by Ama Debrah
I understand that at this point in the semester, there is no time for breathing, let alone extracurricular reading. However, because I have a PhD in procrastination, I have been able to do a little light reading during this semester, and I’ve come across five compelling, incredible, and frankly mind-bottling (it’s like when your mind is in a bottle) books that are sure to get you through the rest of the semester. Check out this list for a little bit of enlightened free time:
Lexicon by Max Barry: For all you English majors out there, imagine a world in which everyone has the power to use words to coerce people to do their bidding. There are no magic or wizards, only a secret language that makes anyone do whatever you want them to do, even if that means killing everyone. Add a love story, and you have an awesome, page-turning thriller.
The Diviners by Libba Bray: You might know Libba Bray from the Terrible Beauty series, but The Diviners is a series that should merit fame on its own. Whenever you add the flapper-era plus supernatural powers plus mystical murder mystery in one plot, you know it’s going to make an awesome story. Have fun trying to do anything productive before you finish this book.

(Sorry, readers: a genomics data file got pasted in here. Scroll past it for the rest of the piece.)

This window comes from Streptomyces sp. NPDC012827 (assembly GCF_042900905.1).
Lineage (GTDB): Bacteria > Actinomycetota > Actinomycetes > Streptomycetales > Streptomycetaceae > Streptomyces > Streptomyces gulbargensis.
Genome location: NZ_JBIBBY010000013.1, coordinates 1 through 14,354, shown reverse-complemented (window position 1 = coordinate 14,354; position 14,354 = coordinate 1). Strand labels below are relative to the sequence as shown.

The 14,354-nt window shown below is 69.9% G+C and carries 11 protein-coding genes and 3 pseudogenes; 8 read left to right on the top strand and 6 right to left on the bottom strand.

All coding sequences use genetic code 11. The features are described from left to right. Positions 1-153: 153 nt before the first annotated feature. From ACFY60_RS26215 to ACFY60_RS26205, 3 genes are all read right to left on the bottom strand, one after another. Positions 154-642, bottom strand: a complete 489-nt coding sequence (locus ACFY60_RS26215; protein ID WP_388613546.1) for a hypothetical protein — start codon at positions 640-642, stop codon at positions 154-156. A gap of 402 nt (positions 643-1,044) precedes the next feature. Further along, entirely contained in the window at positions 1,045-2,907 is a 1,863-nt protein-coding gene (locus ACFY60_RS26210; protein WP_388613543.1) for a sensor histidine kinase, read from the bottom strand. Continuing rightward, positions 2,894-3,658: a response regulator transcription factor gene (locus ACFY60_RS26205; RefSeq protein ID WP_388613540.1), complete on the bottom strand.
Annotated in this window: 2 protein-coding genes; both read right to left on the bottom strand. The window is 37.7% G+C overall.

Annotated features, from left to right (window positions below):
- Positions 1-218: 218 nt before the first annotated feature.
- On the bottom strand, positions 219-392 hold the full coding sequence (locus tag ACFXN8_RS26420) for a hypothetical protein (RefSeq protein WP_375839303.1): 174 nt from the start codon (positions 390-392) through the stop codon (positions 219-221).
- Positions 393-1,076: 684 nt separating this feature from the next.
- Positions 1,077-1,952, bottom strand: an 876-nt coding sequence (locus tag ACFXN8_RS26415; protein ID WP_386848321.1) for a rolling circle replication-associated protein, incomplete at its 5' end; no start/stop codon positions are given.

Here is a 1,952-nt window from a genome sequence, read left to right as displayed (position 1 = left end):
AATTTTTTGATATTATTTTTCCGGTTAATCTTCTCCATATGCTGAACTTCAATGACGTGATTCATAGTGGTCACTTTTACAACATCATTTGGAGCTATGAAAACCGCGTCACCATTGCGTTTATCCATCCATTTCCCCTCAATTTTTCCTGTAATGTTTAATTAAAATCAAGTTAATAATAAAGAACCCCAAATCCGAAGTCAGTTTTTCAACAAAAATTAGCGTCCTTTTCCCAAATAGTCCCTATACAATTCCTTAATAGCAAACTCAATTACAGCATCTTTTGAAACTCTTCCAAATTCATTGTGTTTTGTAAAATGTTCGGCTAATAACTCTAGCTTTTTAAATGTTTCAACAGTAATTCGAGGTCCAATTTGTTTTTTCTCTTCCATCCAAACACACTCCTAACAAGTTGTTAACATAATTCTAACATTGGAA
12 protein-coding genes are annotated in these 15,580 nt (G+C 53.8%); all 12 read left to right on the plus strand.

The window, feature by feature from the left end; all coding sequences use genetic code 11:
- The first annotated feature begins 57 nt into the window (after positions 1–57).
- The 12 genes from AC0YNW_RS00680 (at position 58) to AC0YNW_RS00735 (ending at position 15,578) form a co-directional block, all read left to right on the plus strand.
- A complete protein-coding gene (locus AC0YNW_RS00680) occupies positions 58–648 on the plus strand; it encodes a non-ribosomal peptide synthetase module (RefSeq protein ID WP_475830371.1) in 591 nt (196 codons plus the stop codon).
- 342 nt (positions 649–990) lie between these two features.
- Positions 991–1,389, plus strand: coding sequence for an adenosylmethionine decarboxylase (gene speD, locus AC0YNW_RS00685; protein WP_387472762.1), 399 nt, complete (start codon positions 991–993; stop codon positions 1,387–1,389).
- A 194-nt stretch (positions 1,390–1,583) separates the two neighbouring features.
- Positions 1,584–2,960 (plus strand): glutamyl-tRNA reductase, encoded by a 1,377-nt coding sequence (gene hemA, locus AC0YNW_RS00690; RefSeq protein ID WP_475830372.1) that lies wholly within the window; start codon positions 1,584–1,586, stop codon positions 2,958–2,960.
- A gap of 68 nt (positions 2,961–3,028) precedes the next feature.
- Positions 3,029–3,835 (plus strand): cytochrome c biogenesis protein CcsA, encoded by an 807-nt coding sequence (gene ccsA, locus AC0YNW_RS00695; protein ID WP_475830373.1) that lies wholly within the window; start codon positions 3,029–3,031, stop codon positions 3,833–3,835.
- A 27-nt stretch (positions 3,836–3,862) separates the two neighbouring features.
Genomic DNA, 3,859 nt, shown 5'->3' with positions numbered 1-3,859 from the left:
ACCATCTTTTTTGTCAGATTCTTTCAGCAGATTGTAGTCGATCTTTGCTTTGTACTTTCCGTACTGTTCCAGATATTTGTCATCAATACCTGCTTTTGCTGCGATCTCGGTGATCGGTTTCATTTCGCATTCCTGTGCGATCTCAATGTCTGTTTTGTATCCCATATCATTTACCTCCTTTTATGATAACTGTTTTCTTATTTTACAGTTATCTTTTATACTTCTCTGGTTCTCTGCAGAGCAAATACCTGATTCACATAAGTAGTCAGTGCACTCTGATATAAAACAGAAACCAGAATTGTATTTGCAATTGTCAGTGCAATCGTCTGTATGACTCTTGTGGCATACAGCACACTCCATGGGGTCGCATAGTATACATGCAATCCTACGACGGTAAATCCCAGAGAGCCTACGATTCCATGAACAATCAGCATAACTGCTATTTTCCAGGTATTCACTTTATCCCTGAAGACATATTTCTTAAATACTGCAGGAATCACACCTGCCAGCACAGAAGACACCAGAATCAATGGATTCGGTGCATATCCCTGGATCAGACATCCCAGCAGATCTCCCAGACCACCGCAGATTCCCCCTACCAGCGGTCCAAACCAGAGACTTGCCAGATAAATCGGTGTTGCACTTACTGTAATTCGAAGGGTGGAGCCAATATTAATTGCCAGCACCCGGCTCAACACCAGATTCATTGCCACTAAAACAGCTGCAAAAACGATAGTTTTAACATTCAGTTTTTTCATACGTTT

1Q84 by Haruki Murakami: So straight up, this book is long. Not like 500 pages long, like this book is 900 plus pages. However, Haruki Murakami is a genius, and while the prose is dense, this book will blow your mind open and then go back for seconds. I can’t get into much of the plot without spoilers, but know that there’s a parallel universe and then shit gets crazy from there on out.
Hyperbole and a Half by Allie Brosch: Are you familiar with the hilarious blog Hyperbole and a Half? If no, GO CHANGE YOUR LIFE RIGHT NOW. If yes, check out Allie Brosch’s new book that includes the best-of from her blog as well as hysterical new entries. For new and old fans alike, Hyperbole and a Half is exactly what you need to raise your spirits during exam season.
I Am the Messenger by Marcus Zusak: If you are at all familiar with his previous work The Book Thief, you know that Marcus Zusak can write excruciatingly tragic books that will leave you in a puddle of tears whenever you’re casually reading in public. Now imagine the amazing storytelling of The Book Thief but in a mystery rom-com. I Am the Messenger is ridiculously engaging, relatively short, and the perfect break from a twelve-hour stint at Butler.
Okay, I get that it may be unrealistic to read these in the upcoming weeks, but if you’re not totally burned out by the time winter break rolls around, I encourage you to check these out and remember what reading for fun feels like. After all, what else are you going to do for an entire month? (Answer: hibernate.)
Ama Debrah is a senior at Barnard and Contributing Editor for The Nine Ways of Knowing.